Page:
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7 Dog training tips for the zombie apocalypse

As a pet parent who spends way too much time obsessing over stuff that will never happen, there are two things I’m deeply concerned about: 1) the zombie apocalypse and 2) how to keep my dogs safe during the zombie apocalypse. So I’ve developed a plan for this on the off chance I run into walkers right away, like on a trip to the corner store. Here are seven tips to guarantee you and your dogs have a head start on the zombies.

Before the zombie takeover

1. Shop wisely

Image: Earthworm/Flickr

You already know to stock up on the usual apocalypse supplies — canned food, bottled water, batteries and flashlights, first-aid kit, a crossbow and lots of arrows — but here’s a supplemental list of things you’ll need especially for the dogs:

  • Bulk dog food and treats
  • Dog onesies
  • Old shirts and pants from a thrift shop
  • Several half-carcasses of meat from the butcher

(You’re thinking dog onesies? Seriously? Hang on, we’ll get to the why of this soon — it’s important.)

2. Teach them to access food

Your dogs need enough food for the early days of the apocalypse. This is why you’ve bought kibble and treats in bulk: To leave bags and boxes in every room of the house for easy access. You can trust that they’ll knock over, pry open and chew through anything to get to their food, as long as you don’t have it locked away like it’s the Hope Diamond.

Image: S. Carter/Flickr

Maybe you have it locked up if you have a dog that can counter surf…

Image: Kristine “““““““`/Flickr

Or worm its way into cabinets and bins…

Image: dani0010/Flickr

Or even into the fridge.

Image: Red Wolf/Flickr

If so, start intensive training now so you can leave the food accessible for the invasion. Work on a special command for dogs to differentiate between their regular food stealing/kitchen invasion and emergency situations: “Zombies: Open fridge/cabinet/food bin — go!”

Image: The U.S. Army/Flickr

You could also practice counter-surfing encouragement for dogs that don’t come by it naturally.

Image: Steven Brown/Flickr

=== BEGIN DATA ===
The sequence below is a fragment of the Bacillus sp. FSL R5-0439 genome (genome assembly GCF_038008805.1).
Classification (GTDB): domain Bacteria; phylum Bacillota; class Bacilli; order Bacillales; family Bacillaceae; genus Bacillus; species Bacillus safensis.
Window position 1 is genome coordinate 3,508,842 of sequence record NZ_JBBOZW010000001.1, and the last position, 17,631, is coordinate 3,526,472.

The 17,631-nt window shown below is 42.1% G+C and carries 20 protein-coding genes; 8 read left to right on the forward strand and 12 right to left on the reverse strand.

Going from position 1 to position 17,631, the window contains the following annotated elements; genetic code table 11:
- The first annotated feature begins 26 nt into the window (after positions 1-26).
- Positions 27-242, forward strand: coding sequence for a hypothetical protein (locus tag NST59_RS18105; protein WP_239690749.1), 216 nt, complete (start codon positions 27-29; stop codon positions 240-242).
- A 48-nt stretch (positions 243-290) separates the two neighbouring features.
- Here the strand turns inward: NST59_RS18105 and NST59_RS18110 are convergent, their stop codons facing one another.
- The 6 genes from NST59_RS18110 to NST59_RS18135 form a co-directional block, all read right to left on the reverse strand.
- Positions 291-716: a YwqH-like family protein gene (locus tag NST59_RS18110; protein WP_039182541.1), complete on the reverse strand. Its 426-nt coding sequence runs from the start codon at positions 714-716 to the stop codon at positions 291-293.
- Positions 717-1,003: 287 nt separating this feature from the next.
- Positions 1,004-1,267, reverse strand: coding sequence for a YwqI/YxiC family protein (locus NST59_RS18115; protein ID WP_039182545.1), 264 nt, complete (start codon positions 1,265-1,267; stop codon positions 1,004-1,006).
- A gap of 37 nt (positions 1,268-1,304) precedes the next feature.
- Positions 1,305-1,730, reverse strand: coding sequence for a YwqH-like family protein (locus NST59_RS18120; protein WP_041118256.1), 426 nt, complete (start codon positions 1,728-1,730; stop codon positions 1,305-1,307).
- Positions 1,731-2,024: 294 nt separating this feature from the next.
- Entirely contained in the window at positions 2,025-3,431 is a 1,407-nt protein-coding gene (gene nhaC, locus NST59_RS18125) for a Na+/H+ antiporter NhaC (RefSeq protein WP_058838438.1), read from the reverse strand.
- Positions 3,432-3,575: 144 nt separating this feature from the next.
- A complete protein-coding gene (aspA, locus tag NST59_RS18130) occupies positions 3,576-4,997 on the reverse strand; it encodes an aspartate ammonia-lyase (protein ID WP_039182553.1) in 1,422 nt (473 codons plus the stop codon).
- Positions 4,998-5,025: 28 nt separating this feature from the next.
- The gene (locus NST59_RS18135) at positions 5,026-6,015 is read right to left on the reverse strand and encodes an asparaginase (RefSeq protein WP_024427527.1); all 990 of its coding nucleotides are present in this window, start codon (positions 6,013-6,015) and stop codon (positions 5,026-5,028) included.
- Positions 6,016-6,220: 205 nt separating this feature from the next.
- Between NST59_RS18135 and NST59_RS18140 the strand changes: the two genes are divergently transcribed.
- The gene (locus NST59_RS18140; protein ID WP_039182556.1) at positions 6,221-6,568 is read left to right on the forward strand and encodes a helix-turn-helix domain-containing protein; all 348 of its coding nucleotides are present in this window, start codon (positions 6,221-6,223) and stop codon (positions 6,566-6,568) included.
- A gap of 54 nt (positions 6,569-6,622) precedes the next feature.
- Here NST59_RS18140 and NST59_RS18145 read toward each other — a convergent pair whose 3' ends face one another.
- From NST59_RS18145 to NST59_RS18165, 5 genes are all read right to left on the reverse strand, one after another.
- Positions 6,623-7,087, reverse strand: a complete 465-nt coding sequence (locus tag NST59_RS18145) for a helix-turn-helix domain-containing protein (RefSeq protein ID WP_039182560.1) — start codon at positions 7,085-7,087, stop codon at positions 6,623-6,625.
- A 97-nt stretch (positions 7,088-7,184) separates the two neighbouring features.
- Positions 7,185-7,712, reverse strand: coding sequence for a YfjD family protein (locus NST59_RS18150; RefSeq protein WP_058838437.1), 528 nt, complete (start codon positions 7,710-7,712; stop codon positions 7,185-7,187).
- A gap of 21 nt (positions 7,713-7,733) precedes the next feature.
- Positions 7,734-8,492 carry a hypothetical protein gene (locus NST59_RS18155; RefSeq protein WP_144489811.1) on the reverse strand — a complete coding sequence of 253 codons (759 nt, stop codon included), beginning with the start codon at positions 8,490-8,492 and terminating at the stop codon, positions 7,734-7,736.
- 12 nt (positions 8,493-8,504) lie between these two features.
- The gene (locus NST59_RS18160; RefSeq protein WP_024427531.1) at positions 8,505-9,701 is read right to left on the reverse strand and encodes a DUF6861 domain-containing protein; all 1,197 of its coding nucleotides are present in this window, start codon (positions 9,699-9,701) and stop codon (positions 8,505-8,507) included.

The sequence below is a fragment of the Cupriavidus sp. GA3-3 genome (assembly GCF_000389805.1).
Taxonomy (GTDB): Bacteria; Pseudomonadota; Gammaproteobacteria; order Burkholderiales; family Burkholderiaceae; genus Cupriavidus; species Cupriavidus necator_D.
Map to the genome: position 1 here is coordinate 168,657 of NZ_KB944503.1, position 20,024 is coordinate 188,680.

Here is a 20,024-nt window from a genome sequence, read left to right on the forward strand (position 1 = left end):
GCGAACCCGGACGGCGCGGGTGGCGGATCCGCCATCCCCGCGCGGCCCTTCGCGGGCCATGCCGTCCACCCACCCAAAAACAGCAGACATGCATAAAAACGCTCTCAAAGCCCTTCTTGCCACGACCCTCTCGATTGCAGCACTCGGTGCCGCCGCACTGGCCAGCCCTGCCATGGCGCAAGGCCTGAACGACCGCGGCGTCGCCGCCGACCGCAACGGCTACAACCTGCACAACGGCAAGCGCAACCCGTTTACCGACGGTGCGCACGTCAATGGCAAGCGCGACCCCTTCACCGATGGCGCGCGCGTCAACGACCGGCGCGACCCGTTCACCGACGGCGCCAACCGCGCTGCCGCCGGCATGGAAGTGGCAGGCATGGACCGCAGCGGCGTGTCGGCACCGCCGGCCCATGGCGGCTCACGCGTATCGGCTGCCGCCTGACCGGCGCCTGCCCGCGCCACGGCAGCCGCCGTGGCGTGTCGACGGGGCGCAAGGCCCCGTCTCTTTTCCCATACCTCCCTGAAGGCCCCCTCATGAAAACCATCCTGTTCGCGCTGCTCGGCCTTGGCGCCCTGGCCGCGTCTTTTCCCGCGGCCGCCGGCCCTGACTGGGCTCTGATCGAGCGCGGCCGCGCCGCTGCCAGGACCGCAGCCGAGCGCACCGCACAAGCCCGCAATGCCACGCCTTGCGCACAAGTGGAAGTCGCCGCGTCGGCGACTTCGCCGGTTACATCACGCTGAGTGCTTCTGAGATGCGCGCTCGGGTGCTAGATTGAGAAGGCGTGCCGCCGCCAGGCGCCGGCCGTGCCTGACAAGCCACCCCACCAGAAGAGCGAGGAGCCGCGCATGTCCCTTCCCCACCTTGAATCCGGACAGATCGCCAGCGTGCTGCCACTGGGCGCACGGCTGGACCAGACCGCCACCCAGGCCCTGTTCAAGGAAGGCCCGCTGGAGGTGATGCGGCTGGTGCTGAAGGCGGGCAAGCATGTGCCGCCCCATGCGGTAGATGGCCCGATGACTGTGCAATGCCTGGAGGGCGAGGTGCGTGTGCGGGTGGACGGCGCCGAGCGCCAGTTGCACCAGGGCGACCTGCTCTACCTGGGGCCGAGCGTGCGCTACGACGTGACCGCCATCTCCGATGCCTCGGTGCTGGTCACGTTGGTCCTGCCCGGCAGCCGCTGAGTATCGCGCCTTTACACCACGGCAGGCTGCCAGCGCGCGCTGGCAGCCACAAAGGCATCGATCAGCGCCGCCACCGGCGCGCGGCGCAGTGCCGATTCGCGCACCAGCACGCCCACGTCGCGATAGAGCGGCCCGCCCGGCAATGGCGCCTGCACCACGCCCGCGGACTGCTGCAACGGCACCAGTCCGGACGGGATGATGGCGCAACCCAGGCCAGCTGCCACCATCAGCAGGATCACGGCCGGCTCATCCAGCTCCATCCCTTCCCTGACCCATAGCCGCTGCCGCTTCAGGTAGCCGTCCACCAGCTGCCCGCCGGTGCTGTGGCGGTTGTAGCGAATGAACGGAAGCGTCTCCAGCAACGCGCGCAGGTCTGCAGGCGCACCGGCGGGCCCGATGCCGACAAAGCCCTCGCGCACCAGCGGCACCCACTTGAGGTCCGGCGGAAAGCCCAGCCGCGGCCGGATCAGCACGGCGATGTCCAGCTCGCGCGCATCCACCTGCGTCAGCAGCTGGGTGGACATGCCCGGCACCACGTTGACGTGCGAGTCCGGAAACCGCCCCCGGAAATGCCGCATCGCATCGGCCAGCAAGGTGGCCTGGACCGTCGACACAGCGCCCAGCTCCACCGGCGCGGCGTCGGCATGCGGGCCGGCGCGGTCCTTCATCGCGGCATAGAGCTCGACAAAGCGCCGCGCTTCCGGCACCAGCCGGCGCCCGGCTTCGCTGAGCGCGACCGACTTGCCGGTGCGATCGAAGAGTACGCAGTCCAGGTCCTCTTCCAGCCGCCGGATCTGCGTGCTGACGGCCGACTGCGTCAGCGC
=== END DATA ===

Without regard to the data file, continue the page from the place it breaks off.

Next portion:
3. Teach them to access water

Most pet parents train their dogs not to drink from the toilet, but your dogs need that source of fresh water. Begin toilet training them now in ways you’d never otherwise consider: lift, drink, flush, repeat. Check out this video for starters.

Image: smartdogish/YouTube

During the zombie-pocalypse

4. Self-defense: no biting

Teach the dogs that under no circumstances should they bite a walker. No one is sure if pets and other animals can be infected with zombie cooties but think: If they could, would you want to see this?

Image: Flickr/garaan

5. Stop, drop and roll (in something disgusting)

This is a super-important lesson, and luckily it comes naturally. We’ve all seen our dogs do the stop, drop and roll.

Dog brain says:
Stop: I smell something disgusting!
Drop: I must schmooze my face alllll over it!
Roll: I must embrace the full disgustingness of the stankiness with my entire body! Yes! Yessss!

Image: Tony Alter/Flickr

From this we get the perfect zombie disguise.

Image: Mark Robinson/Flickr

This is the best disguise for your dogs to use against zombies because the dogs will now smell just like walkers. In an early Walking Dead episode, Rick and Glenn covered themselves in killed zombie guts so they could go out among the walkers undetected, and it worked.

For full protection from zombie cooties, here’s where the onesies come in. You must train the dogs to roll in the nasty stuff only when they’re wearing their special apocalypse gear so that the gunk doesn’t get on their fur.

Image: Karen Roe/Flickr

When the dog onesies are soaked in gross, stinky stuff, do not wash them. Simply hang them on low hooks around the house so your dogs can wriggle into them before venturing outside. Dogs can be taught to dress themselves — some even come by it naturally.

Image: tommyhinson294/YouTube

6. Use enthusiasm as a weapon

Dogs can run circles around anything, so confusing walkers should be no problem. A single dog can circle a walker until it gets dizzy and falls over (the walker, not the dog), and two or more dogs can confuse an entire pack of walkers, giving the dogs plenty of time to make an escape. Even a medium-sized dog can knock over a healthy person, so with the right training, it can easily knock walkers over.

Image: Tony Alter/Flickr

7. Teach dogs to barricade themselves

Our larger dog can hurl herself across the living room, land on a sofa weighing half a ton and shove it back toward the windows, creating an effective barricade. With your guidance, dogs can develop ideas on how to surf a sofa or bookcase or — with a little creativity — major appliance to block further walker access.

Image: Emily Orpin/Flickr

Dogs can also be relied on to mess up things they shouldn’t…

Image: Kelly Hunter/Flickr

So teaching them to pile furniture or other household objects in front of doors and windows should be easy enough.

Image: Peter Kemmer/Flickr

Once they’ve set up the house the way they like it, they’ll wait faithfully for your return.

Image: Aaron Weinstein/Flickr


Congratulations! You made it through the first hours, days or even weeks, and now you’re home. Your dogs have defended your abode with bravery and sheer animal desperation.

Along with zombie-proofing the perimeter, you can improve on the dogs’ attempt at home defense, reinforce their training and generally try to make sense of the new normal for yourself and your pets. With our pre-apocalypse tips and your guiding hand, you and your dogs can become a lean, mean, zombie-fighting team and survive and thrive until the cure is found.

Tell us: What would you do to help your pets survive the zombie apocalypse?

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